A long read, but entertaining, and revealing traumatic circumstances of the boys in this story.
Plot summary: This is Clay’s story, as told by Matthew, one of his four brothers (the Dunbar boys). He tells of the lives they lead looking after themselves when their mother dies, and their father leaves. Clay builds a bridge, both metaphorically and literally, as he matures and reconciles his past.
“… he was suddenly, expansively talkative, which for Clay was eight extra words.”
“… they returned to hurting again. There was guilt for enjoying anything. Especially the joy of forgetting.”
“ In the evening we played football in the riverbed. It was something that had to be done. The mozzies could barely keep up with us.”~Quotes from the book.
- “Sometimes tedious, at other times masterful, this isn’t a novel destined for the success that met The Book Thief, though, if you have the patience, it’s worth sticking around for.” Full review: Irish Times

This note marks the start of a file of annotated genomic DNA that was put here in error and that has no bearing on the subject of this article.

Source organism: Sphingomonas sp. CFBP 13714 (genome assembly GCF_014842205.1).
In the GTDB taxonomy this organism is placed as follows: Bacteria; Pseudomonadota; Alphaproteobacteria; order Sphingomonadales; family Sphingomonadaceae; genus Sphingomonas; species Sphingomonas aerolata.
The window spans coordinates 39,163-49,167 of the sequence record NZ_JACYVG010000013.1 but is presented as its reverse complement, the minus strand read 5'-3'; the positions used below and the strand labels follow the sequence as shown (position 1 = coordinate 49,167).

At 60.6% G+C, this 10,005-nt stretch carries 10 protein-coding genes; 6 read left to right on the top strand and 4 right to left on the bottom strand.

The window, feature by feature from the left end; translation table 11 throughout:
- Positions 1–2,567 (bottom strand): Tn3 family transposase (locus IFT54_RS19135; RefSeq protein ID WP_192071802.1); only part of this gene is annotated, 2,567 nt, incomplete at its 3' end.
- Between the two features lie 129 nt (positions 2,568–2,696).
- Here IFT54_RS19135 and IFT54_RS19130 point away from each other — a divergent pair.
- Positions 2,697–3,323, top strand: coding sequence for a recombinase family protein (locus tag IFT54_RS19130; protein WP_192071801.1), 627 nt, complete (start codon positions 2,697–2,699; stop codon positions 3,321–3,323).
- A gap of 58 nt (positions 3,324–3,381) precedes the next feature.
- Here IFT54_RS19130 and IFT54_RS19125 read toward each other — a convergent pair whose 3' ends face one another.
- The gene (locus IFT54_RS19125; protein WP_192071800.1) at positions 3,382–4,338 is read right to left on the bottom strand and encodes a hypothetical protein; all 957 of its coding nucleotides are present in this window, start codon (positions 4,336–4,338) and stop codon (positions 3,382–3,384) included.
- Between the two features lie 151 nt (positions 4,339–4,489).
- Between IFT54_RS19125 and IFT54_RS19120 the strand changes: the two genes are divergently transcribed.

- “Bridge of Clay is a tender book, set in a world that is anything but. Its enormous ambitions are sustained by heartfelt beliefs, not least in the power of love. This vast novel is a feast of language and irony. There is sly wit on every page. Its narrative structure makes demands on the reader but it constantly works through tangled lives to achieve moments of sublime clarity and insight. It is such a compassionate book that it is hard not to fall a bit in love with it yourself.” Full review: Sydney Morning Herald
- “Much like building a bridge stone by stone, this read requires painstaking effort and patience.” Full review: Kirkus Reviews